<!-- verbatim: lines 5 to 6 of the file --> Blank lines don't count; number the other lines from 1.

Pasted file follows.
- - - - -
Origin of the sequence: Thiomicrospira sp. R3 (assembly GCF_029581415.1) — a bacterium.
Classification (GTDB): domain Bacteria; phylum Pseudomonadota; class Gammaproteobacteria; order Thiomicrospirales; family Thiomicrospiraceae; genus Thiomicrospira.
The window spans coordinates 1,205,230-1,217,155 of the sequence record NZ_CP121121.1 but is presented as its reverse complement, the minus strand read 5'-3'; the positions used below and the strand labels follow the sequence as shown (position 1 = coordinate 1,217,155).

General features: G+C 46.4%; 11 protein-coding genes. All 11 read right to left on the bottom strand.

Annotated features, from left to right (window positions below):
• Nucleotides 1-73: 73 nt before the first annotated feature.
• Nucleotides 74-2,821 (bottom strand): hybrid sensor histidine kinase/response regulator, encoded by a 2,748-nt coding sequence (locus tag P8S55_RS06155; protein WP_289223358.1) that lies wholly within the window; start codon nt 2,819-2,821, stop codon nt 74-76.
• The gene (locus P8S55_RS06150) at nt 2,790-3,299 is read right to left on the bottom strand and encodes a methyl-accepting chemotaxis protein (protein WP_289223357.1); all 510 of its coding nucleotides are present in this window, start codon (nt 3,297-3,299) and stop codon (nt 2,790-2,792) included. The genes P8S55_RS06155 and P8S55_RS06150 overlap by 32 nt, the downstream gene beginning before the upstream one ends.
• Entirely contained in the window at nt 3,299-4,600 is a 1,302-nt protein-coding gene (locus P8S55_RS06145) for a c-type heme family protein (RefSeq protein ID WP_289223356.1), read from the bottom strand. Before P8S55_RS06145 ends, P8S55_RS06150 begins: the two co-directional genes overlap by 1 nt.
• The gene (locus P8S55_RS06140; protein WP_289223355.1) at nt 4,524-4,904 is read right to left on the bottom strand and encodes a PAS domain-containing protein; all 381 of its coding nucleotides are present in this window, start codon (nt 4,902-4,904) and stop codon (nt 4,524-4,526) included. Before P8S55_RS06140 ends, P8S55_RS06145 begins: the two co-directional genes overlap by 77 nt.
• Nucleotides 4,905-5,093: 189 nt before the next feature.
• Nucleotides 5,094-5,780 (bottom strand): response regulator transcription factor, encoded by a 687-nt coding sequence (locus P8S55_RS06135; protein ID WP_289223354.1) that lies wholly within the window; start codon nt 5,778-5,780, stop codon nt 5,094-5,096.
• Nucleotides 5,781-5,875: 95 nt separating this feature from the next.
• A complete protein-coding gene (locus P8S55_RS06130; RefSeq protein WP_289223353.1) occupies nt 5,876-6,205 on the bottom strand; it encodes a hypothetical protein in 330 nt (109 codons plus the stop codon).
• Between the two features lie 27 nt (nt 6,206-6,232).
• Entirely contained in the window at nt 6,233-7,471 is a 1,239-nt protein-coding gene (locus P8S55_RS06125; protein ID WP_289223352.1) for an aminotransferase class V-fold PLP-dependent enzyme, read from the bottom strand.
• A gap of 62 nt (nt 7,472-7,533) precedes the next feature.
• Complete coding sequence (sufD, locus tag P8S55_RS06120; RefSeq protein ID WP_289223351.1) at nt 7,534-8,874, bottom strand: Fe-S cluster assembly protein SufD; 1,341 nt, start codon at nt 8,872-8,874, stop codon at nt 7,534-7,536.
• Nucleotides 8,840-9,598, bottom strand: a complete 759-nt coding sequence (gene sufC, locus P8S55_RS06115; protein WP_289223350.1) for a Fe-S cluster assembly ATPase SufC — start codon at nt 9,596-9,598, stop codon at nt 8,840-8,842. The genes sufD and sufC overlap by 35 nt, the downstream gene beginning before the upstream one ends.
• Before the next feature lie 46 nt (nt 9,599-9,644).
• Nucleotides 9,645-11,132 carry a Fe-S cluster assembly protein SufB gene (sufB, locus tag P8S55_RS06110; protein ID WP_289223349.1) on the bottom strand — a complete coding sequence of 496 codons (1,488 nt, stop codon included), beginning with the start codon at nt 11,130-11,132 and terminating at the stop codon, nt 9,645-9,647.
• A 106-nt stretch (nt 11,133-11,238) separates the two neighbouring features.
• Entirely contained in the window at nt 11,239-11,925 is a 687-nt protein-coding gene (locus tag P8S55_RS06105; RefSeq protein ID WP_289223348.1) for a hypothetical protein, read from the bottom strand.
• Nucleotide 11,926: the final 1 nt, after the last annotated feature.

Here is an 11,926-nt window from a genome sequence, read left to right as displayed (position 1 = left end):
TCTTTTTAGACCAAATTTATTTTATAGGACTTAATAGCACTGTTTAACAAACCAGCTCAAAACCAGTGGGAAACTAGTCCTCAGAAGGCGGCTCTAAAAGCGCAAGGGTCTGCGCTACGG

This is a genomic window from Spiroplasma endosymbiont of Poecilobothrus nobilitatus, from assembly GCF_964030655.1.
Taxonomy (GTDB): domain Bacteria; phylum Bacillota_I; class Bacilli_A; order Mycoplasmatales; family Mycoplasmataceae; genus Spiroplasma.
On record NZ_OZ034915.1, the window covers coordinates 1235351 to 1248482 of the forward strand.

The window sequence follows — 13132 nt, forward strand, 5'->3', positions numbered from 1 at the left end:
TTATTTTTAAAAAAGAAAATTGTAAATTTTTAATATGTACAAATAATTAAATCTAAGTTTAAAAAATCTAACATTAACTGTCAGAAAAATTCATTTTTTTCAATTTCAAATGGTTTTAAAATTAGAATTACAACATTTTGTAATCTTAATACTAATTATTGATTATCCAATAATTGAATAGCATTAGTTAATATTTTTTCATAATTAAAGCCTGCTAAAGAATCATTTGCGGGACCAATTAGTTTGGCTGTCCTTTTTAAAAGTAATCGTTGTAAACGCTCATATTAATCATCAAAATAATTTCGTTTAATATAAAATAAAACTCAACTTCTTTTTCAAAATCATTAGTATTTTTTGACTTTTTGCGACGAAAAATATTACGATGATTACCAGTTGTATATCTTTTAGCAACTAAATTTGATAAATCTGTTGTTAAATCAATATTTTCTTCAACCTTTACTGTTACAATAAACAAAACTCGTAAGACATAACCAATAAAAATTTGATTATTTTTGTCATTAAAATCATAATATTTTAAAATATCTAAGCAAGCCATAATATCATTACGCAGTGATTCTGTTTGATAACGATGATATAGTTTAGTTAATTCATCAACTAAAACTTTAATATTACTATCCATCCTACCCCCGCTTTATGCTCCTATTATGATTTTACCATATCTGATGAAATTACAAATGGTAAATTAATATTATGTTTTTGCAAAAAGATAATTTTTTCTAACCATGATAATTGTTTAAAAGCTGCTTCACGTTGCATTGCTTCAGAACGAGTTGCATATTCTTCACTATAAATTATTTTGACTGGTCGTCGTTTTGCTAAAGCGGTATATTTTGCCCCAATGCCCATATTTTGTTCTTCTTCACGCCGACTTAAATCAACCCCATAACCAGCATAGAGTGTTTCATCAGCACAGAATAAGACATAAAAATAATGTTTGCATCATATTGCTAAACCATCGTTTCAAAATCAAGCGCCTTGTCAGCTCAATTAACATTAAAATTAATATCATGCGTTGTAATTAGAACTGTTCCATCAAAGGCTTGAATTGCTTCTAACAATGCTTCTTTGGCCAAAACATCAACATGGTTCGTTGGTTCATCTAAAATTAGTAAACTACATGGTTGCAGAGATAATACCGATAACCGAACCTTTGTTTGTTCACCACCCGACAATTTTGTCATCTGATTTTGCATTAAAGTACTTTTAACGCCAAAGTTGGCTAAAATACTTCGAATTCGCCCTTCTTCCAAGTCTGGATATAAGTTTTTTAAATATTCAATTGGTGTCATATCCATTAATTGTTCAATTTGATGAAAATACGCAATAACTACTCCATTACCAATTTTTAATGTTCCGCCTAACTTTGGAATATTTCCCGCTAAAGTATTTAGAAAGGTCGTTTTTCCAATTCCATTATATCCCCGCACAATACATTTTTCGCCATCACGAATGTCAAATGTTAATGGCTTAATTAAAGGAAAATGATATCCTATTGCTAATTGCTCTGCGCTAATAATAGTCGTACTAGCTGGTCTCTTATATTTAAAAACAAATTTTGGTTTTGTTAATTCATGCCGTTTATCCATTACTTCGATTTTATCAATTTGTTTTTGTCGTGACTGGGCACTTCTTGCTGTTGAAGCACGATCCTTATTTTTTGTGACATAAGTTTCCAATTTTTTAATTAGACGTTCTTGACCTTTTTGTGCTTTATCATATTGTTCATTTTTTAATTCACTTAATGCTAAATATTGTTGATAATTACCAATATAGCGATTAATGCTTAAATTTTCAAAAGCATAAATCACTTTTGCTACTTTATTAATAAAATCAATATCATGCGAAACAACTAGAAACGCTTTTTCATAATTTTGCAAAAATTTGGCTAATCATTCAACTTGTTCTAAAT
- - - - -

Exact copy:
Annotated features, from left to right (window positions below):
• Nucleotides 1-73: 73 nt before the first annotated feature.